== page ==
Some 80% of enterprises based in Europe foresee DDoS ransom attacks in the next 12 months as a result of inefficient online security protection offered by Internet Service Providers, Corero Network Security announced.
“Our research data indicates that DDoS ransom attack threats are not only increasing in frequency but also being used by cyber criminals in new and creative ways to extract money from victims,” said Dave Larson, COO at Corero Network Security. “For example, low-level, sub-saturating DDoS attacks are usually used as a precursor to ransomware attacks. Because they are so short – typically less than five minutes in duration – they are usually not detected by security teams and allow hackers to find pathways and test for vulnerabilities within a network which can later be exploited through other techniques.”
Following a survey conducted on 100 security professionals at the Infosecurity Europe conference in London, the DDoS ransom threat is growing among businesses in Europe. As a result, 43% of respondents don’t rule out paying ransom should such an attack occur on their organization.
“Extortion is one of the oldest tricks in the criminal’s book, and one of the easiest ways for today’s hackers to turn a profit,” Larson said. “When your website is taken offline, it can cost businesses over $6500 a minute in lost revenue, so it’s understandable why some organizations choose to pay the ransom. But this is a dangerous game, because just a few willing participants encourage these threats to spread like wildfire. Rather than trying to negotiate with criminals, the only way to beat these attacks is to have a robust, real-time DDoS mitigation system in place, which can defend against attacks and prevent downtime.”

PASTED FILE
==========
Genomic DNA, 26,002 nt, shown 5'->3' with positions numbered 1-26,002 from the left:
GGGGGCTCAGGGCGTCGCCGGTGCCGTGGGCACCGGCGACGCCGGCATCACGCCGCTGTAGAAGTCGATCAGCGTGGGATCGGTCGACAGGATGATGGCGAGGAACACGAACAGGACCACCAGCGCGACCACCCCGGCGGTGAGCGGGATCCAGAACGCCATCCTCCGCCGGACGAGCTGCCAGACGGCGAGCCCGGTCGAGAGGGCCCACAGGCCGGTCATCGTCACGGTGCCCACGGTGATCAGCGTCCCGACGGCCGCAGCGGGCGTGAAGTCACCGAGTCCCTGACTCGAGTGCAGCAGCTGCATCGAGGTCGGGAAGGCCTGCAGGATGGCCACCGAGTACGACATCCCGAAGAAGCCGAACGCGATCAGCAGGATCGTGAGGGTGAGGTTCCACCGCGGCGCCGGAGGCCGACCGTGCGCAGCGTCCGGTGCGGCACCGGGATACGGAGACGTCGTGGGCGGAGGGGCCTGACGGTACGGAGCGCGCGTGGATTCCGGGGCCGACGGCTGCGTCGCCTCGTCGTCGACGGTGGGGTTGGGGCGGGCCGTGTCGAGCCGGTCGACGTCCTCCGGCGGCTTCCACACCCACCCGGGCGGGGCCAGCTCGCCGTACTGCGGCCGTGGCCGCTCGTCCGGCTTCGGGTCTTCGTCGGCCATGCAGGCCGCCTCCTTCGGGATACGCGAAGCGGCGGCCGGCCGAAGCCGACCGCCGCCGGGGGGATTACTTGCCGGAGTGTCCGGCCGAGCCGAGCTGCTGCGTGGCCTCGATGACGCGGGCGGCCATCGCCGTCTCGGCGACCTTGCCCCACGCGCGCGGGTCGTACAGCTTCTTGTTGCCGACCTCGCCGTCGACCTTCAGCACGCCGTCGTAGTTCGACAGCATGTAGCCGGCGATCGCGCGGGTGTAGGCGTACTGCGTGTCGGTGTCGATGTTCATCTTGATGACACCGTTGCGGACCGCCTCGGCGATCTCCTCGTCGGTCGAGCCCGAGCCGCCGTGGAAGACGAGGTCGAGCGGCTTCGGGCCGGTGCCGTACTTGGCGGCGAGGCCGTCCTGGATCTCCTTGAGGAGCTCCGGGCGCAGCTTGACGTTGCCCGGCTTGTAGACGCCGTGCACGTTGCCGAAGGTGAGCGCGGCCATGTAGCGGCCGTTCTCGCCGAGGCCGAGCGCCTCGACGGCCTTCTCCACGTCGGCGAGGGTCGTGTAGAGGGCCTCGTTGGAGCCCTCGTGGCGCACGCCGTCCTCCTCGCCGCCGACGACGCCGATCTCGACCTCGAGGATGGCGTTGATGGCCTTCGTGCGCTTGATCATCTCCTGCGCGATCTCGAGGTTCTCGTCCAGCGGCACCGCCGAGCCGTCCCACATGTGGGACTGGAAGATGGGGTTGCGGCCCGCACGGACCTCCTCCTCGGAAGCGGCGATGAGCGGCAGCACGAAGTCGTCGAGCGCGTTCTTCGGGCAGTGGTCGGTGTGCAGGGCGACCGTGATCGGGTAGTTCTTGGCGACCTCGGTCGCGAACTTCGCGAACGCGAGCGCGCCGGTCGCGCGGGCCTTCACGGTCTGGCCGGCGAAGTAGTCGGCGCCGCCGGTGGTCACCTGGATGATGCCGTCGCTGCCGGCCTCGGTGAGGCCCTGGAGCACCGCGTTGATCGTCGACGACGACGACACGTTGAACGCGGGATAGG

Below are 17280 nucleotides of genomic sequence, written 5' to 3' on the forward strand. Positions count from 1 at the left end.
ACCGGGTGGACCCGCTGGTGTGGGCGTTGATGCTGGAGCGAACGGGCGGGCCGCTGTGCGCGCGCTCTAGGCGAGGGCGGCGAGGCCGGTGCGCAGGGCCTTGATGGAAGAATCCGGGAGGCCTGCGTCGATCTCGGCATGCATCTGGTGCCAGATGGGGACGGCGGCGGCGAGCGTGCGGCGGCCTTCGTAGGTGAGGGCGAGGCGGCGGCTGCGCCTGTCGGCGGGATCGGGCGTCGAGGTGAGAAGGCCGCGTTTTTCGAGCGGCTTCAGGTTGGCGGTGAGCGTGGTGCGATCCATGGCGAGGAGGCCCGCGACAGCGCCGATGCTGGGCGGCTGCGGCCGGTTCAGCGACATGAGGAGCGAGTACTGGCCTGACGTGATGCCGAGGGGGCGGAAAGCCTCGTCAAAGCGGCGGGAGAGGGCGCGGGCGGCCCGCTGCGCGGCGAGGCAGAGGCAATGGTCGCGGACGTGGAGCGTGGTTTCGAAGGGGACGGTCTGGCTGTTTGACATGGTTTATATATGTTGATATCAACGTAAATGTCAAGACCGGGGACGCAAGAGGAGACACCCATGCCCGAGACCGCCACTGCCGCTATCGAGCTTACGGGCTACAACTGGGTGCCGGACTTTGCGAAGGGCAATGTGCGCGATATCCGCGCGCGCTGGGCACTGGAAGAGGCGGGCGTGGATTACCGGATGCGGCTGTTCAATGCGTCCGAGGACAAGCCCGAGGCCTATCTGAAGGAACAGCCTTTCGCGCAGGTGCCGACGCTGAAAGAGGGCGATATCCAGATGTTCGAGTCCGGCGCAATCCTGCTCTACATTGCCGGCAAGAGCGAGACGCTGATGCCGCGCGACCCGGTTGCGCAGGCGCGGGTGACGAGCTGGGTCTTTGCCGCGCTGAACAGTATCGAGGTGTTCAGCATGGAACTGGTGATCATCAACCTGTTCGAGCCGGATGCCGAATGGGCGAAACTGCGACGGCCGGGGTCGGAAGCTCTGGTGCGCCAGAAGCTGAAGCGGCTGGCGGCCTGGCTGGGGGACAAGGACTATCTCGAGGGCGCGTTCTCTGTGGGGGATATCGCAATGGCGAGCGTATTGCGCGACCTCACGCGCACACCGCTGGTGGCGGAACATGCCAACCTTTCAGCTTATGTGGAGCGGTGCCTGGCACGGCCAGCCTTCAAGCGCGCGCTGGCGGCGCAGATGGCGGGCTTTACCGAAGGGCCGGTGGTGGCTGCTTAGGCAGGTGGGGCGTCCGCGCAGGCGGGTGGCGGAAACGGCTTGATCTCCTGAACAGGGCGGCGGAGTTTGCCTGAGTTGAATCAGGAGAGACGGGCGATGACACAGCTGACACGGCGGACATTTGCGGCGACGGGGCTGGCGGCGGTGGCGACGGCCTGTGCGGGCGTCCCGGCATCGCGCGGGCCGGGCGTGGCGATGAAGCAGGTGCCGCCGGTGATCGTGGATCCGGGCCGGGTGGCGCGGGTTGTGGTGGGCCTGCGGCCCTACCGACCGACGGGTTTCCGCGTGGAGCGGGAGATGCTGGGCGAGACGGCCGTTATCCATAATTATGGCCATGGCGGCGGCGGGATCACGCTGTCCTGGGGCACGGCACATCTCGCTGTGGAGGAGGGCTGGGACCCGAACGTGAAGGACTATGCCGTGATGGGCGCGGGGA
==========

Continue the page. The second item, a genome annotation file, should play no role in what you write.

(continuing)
While 59% are not confident their current ISP can protect them from attacks, around 24% would certainly blame the attacks on their ISP’s lack of robust solutions. The lack of efficient solutions is a strong reason for most to leave their ISP. Another common concern among most IT security professionals interviewed is that ISPs use net neutrality laws to evade responsibilities in case of DDoS attacks.